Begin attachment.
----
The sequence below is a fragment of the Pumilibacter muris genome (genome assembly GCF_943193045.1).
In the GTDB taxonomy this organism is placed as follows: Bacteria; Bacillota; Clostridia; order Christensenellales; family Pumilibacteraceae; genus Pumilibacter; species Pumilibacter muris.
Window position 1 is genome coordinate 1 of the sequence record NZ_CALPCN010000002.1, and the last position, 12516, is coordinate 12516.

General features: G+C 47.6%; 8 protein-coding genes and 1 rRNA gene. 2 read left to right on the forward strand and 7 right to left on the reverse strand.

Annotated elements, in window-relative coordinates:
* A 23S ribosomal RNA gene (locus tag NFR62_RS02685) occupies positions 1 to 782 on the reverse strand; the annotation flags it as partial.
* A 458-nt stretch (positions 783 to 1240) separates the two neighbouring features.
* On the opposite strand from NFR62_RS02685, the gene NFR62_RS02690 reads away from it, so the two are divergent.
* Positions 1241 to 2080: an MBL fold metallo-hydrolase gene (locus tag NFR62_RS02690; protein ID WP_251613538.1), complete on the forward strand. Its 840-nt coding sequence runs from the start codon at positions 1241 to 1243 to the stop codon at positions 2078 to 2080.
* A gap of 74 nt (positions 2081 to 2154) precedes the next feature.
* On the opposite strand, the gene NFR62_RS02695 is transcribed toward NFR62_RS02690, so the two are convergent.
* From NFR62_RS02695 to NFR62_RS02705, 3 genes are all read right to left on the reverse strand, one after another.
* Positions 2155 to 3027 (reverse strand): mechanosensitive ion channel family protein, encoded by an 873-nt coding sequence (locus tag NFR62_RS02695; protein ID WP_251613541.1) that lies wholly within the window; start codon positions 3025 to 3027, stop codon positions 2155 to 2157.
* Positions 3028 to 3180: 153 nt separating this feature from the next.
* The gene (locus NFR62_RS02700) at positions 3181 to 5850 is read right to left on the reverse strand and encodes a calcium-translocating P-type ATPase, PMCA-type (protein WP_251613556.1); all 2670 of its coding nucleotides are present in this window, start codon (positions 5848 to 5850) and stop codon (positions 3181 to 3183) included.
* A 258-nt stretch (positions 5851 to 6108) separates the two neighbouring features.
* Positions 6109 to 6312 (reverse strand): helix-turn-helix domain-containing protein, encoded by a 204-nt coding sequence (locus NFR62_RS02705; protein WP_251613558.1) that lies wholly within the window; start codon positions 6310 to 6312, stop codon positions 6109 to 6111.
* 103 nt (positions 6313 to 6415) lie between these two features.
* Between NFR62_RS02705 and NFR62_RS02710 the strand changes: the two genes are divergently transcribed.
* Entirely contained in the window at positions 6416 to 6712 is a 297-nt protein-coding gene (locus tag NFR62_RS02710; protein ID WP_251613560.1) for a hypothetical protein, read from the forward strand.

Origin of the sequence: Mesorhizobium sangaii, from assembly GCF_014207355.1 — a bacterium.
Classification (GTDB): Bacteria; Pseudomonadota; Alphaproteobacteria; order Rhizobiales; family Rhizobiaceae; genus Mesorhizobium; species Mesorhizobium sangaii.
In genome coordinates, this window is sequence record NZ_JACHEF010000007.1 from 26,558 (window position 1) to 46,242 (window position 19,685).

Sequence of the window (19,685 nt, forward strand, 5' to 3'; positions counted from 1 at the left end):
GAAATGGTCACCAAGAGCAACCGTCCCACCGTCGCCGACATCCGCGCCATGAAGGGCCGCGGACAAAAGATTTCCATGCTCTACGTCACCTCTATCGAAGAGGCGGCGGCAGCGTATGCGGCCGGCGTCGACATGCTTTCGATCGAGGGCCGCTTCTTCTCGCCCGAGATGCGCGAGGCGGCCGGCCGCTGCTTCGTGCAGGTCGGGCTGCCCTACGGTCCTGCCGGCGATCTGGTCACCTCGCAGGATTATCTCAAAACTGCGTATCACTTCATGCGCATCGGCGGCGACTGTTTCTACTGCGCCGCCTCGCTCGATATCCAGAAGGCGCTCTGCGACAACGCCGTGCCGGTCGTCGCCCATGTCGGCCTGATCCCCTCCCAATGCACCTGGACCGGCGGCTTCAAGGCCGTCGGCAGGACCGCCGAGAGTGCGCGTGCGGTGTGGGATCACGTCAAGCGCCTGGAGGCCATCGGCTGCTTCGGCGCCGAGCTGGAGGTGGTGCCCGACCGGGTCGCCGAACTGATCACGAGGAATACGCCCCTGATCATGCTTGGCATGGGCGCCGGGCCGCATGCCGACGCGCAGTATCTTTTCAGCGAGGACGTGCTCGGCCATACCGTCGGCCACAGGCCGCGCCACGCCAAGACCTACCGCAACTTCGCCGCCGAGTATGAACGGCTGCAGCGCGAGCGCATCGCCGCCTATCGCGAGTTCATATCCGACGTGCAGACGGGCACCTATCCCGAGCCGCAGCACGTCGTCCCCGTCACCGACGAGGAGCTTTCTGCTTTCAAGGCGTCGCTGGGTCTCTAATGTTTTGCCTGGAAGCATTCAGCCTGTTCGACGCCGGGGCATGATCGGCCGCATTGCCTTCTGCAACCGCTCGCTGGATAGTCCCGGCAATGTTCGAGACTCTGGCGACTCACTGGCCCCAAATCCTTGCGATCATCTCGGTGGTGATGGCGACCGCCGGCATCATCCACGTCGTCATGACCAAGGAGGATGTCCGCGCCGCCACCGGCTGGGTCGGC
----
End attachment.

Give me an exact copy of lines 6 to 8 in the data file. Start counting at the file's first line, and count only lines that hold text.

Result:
* A 23S ribosomal RNA gene (locus tag NFR62_RS02685) occupies positions 1 to 782 on the reverse strand; the annotation flags it as partial.
* A 458-nt stretch (positions 783 to 1240) separates the two neighbouring features.
* On the opposite strand from NFR62_RS02685, the gene NFR62_RS02690 reads away from it, so the two are divergent.